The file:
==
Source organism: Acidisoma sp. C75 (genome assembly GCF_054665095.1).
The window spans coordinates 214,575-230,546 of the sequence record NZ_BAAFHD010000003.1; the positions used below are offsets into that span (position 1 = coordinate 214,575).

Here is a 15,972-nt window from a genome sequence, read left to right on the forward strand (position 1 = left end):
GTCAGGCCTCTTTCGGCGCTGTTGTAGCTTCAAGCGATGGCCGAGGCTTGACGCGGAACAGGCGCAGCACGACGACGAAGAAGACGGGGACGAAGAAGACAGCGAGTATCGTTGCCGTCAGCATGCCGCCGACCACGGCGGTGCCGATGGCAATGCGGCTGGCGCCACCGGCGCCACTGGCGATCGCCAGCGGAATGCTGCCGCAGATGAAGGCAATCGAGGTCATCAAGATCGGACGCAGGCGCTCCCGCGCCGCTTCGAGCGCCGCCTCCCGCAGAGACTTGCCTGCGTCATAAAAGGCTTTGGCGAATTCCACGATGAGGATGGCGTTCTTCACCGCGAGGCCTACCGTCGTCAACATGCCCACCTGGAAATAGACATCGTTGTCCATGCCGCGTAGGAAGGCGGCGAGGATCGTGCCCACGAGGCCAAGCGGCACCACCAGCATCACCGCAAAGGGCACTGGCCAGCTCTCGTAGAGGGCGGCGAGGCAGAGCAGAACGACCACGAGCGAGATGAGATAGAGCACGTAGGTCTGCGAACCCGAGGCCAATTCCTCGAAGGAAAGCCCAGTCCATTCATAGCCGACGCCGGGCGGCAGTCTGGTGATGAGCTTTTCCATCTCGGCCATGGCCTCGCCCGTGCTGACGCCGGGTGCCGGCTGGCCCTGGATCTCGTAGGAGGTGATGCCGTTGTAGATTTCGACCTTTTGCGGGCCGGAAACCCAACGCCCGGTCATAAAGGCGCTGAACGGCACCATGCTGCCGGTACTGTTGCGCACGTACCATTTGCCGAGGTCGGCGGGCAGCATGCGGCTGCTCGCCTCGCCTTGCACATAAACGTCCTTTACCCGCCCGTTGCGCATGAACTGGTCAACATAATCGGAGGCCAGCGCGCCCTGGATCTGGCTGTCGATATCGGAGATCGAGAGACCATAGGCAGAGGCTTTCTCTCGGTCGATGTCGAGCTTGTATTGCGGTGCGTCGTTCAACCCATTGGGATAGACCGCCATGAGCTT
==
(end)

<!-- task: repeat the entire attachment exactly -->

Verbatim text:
Source organism: Acidisoma sp. C75 (genome assembly GCF_054665095.1).
The window spans coordinates 214,575-230,546 of the sequence record NZ_BAAFHD010000003.1; the positions used below are offsets into that span (position 1 = coordinate 214,575).

Here is a 15,972-nt window from a genome sequence, read left to right on the forward strand (position 1 = left end):
GTCAGGCCTCTTTCGGCGCTGTTGTAGCTTCAAGCGATGGCCGAGGCTTGACGCGGAACAGGCGCAGCACGACGACGAAGAAGACGGGGACGAAGAAGACAGCGAGTATCGTTGCCGTCAGCATGCCGCCGACCACGGCGGTGCCGATGGCAATGCGGCTGGCGCCACCGGCGCCACTGGCGATCGCCAGCGGAATGCTGCCGCAGATGAAGGCAATCGAGGTCATCAAGATCGGACGCAGGCGCTCCCGCGCCGCTTCGAGCGCCGCCTCCCGCAGAGACTTGCCTGCGTCATAAAAGGCTTTGGCGAATTCCACGATGAGGATGGCGTTCTTCACCGCGAGGCCTACCGTCGTCAACATGCCCACCTGGAAATAGACATCGTTGTCCATGCCGCGTAGGAAGGCGGCGAGGATCGTGCCCACGAGGCCAAGCGGCACCACCAGCATCACCGCAAAGGGCACTGGCCAGCTCTCGTAGAGGGCGGCGAGGCAGAGCAGAACGACCACGAGCGAGATGAGATAGAGCACGTAGGTCTGCGAACCCGAGGCCAATTCCTCGAAGGAAAGCCCAGTCCATTCATAGCCGACGCCGGGCGGCAGTCTGGTGATGAGCTTTTCCATCTCGGCCATGGCCTCGCCCGTGCTGACGCCGGGTGCCGGCTGGCCCTGGATCTCGTAGGAGGTGATGCCGTTGTAGATTTCGACCTTTTGCGGGCCGGAAACCCAACGCCCGGTCATAAAGGCGCTGAACGGCACCATGCTGCCGGTACTGTTGCGCACGTACCATTTGCCGAGGTCGGCGGGCAGCATGCGGCTGCTCGCCTCGCCTTGCACATAAACGTCCTTTACCCGCCCGTTGCGCATGAACTGGTCAACATAATCGGAGGCCAGCGCGCCCTGGATCTGGCTGTCGATATCGGAGATCGAGAGACCATAGGCAGAGGCTTTCTCTCGGTCGATGTCGAGCTTGTATTGCGGTGCGTCGTTCAACCCATTGGGATAGACCGCCATGAGCTT